I believe that this wisdom can never be fully understood – it is self-emergent with infinite complexity – but that our hubris in thinking it can be causes us to do all kinds of destructive things (largely in the pursuit of “good”). And it ultimately moves our debate over growth and development into areas that are irrelevant to building a strong town.
Last week I had a documentary film crew follow me around. They would record what I did, my conversations, the Curbside Chats and workshops I did and then we also did a couple of interviews. At one point they asked me to summarize the difference between pre-Depression and post-War development. Here was my summary:
Rainforest is to corn field what traditional city is to post-war development.
The environmental movement can appreciate that a rain forest is a complex, natural environment. It is self-emergent and self-optimized. Each tree, each plant, has its own fractal ecosystem that combines in infinitely complex ways to create the rain forest. When a tree dies, it feeds new growth all around it. This is incredibly resilient and adaptable.
When we cut down a rain forest and plant a corn field in its place, we optimize for growth and efficiency, but that is it. A bad rain, some cold weather, a little bit of drought and our corn field is done for. We eradicate pests and anything that would impede the growth and efficiency of corn production, but we can’t decide halfway through the growing season that beans would be more valuable than corn.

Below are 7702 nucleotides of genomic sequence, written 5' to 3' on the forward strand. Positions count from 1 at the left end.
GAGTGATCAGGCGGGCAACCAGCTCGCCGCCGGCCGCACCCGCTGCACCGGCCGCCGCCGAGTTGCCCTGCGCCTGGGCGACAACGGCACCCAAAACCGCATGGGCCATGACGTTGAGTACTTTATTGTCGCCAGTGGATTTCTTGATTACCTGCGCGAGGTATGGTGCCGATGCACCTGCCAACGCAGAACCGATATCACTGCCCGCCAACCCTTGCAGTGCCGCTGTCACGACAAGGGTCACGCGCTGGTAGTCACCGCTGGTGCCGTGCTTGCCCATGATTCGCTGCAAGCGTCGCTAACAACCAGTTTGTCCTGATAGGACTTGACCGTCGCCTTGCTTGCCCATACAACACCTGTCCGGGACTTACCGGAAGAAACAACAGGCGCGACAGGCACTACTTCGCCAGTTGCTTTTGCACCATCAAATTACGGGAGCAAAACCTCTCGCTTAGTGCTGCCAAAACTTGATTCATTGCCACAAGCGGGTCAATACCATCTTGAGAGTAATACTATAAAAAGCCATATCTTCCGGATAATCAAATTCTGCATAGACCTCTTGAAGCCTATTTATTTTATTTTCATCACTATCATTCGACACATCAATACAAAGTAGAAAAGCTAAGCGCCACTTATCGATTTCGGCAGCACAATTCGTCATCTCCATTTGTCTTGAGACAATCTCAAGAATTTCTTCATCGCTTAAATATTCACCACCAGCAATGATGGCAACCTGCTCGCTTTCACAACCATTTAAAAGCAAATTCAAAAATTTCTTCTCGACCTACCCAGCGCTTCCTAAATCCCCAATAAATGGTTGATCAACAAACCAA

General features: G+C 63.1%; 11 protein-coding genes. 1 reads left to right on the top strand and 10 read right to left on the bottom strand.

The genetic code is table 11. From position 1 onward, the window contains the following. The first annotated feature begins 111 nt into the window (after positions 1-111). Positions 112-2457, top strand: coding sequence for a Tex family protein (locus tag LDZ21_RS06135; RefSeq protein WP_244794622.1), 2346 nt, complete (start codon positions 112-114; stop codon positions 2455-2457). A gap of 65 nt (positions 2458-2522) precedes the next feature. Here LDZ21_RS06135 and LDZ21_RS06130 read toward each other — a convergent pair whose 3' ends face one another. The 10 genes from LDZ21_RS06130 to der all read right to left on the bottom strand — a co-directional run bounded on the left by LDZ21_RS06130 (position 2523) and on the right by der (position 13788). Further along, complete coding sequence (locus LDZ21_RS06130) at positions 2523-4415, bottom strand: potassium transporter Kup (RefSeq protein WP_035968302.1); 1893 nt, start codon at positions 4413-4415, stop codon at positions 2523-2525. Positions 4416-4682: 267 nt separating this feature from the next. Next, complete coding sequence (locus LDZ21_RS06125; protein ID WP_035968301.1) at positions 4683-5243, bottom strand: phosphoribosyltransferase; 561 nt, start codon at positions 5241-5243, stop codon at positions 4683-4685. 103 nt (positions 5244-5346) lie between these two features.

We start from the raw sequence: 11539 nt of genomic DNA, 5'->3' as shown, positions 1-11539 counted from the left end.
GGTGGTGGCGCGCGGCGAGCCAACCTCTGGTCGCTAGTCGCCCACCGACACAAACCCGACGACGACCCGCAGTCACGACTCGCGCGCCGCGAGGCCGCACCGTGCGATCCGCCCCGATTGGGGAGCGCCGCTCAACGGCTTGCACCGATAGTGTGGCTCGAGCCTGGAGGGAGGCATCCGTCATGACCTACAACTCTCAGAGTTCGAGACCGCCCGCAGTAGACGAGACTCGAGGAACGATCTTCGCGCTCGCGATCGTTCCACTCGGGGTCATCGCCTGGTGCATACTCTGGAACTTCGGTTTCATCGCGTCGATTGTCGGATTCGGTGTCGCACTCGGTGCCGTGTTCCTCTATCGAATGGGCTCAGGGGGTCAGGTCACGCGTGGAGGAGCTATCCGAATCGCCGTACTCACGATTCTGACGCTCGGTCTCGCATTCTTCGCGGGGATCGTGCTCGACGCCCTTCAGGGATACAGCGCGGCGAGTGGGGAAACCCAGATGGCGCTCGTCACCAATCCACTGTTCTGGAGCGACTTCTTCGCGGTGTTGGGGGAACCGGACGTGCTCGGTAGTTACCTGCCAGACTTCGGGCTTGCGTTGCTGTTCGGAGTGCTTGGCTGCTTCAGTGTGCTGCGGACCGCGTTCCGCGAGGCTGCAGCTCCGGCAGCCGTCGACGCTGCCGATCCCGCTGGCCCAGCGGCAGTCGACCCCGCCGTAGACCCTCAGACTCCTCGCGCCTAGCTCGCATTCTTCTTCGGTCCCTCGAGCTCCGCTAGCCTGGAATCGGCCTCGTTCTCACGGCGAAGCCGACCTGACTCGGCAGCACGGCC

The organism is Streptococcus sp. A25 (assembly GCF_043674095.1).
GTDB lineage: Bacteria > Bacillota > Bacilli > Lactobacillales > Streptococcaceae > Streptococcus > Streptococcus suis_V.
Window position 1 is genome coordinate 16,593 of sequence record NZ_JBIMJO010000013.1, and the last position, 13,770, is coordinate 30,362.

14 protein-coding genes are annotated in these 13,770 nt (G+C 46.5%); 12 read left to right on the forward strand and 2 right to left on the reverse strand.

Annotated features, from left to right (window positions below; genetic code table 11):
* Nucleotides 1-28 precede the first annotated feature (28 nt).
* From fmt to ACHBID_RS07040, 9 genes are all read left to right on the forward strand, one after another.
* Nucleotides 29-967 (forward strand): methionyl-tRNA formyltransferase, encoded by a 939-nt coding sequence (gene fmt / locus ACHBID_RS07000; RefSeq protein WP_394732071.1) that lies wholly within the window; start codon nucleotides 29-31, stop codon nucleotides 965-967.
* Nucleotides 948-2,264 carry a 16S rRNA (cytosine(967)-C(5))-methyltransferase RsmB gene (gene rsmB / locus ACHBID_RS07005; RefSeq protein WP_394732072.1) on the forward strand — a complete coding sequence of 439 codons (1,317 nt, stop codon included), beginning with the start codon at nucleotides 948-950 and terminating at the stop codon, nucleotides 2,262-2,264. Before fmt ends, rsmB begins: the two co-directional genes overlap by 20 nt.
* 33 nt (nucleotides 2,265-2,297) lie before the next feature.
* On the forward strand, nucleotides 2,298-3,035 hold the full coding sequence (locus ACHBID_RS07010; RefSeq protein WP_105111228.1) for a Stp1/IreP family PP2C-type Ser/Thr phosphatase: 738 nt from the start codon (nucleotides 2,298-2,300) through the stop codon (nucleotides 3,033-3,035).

Here’s the leap for those of you who see humans as THE problem, with the solution to this problem being centralized regulation to achieve your optimum set of outcomes: Cities were built for thousands of years in the same natural, emergent way that rain forests were. Humans, in very complex interactions, came together and built places. Each neighborhood, each block, had its own fractal set of constructs – social, political, financial – that combined in infinitely complex ways to create a city. Like any natural system, it was often messy and difficult at the fine scale. That messiness was required, however, because it took that continuous, low-level pressure and stress to optimize the system, just as happens with a rain forest. Again, incredibly resilient and adaptable.
We, of course, have destroyed the traditional way of building cities. In our attempt to optimize for growth and jobs, we’ve given cities all the fragility of a cornfield ecosystem. One small housing slowdown and cities start to fail. Gas prices go over $4.50 a gallon back in 2008 and budgets implode. We’re still not anywhere near meeting our maintenance and pension obligations and we’ve had over four years of positive economic growth. We’re literally so tightly optimized for one or two outcomes that most of our cities can’t take a punch.
The same goes for our centralized economy, which today is a dangerous combination of trickle down corporatism and trickle down government.
If we want to build strong towns, we don’t need a new form of the centralized approach, a new variant of the current theme. We don’t seek a different code of centralized regulations or a different set of centralized spending priorities. What America needs is a different system that begins on the block level and builds from there. It is far beyond simply “going local” but instead is a full embrace of the proven wisdom of complex, self-emergent systems.